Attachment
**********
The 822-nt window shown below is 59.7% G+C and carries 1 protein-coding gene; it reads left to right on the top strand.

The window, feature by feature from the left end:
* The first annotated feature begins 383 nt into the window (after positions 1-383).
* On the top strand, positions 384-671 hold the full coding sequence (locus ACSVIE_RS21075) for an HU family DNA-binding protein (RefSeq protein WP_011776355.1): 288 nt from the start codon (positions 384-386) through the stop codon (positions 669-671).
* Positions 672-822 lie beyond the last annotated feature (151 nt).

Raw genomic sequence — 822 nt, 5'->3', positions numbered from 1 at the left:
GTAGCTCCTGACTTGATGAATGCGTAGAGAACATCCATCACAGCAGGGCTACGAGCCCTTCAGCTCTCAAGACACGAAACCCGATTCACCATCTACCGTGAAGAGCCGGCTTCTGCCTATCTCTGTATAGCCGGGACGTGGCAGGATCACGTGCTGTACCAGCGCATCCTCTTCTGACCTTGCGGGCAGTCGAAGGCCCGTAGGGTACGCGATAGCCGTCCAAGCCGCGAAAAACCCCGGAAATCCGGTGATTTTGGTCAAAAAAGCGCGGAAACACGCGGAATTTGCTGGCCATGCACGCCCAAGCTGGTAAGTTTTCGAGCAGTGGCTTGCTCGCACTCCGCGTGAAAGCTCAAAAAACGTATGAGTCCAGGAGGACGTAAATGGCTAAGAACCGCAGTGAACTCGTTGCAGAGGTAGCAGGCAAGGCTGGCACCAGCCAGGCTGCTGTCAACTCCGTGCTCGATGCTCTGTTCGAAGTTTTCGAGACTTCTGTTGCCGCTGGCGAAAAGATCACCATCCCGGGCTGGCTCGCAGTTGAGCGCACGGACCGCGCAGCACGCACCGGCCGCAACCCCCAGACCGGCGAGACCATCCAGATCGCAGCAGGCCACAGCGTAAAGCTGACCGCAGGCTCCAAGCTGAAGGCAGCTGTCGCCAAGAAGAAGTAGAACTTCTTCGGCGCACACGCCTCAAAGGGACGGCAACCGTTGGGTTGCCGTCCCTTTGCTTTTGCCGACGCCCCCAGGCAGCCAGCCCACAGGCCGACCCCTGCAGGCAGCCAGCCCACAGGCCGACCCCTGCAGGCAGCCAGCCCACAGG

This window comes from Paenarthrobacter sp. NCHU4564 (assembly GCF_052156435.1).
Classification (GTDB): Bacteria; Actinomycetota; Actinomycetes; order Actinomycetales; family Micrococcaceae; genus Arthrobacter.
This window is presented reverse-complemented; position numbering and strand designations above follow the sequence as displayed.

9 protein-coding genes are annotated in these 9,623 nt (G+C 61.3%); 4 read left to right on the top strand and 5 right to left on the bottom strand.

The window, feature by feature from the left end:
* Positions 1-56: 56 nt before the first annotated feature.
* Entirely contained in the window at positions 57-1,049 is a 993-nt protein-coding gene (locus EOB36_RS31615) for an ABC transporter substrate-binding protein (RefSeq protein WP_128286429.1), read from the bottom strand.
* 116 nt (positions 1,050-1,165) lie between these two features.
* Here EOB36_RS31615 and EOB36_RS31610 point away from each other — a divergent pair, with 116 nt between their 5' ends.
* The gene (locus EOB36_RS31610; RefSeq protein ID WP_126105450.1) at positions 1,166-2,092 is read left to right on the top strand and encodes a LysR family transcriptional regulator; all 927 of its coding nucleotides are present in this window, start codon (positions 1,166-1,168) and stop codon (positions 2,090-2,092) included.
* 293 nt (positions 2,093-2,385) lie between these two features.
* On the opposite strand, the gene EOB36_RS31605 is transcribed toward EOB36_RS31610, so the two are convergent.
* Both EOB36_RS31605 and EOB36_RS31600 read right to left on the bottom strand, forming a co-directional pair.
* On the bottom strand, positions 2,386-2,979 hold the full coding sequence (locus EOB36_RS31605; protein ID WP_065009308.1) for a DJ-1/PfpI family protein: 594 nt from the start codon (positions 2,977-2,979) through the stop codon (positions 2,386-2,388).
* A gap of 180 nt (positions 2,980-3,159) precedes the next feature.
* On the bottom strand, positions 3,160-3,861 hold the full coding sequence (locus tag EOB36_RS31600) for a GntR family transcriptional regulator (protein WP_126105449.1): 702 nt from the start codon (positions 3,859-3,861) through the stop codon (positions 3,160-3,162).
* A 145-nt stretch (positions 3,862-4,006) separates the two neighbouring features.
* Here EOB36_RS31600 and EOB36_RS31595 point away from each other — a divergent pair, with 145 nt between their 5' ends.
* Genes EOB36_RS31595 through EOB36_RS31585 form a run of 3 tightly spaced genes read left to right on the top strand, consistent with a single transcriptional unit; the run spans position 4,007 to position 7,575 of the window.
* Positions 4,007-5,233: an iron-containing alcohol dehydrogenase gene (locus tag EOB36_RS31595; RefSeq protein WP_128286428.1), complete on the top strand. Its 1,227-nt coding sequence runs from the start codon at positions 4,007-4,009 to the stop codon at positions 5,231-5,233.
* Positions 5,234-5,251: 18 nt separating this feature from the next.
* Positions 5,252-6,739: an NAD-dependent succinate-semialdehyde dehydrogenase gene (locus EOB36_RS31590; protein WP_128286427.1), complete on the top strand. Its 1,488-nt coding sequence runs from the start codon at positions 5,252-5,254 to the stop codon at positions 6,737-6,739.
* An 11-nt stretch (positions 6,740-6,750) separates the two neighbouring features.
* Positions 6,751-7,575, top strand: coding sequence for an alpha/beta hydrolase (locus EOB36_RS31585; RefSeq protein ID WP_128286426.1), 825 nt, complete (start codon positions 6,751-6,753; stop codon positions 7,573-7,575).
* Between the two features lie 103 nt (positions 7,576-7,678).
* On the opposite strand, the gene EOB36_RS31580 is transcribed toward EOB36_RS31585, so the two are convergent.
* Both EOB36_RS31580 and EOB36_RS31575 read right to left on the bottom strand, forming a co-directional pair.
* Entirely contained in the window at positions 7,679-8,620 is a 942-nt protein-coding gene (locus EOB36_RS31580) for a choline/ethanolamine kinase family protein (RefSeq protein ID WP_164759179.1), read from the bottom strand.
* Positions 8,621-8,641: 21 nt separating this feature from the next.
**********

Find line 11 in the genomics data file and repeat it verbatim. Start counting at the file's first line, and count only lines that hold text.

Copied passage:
9 protein-coding genes are annotated in these 9,623 nt (G+C 61.3%); 4 read left to right on the top strand and 5 right to left on the bottom strand.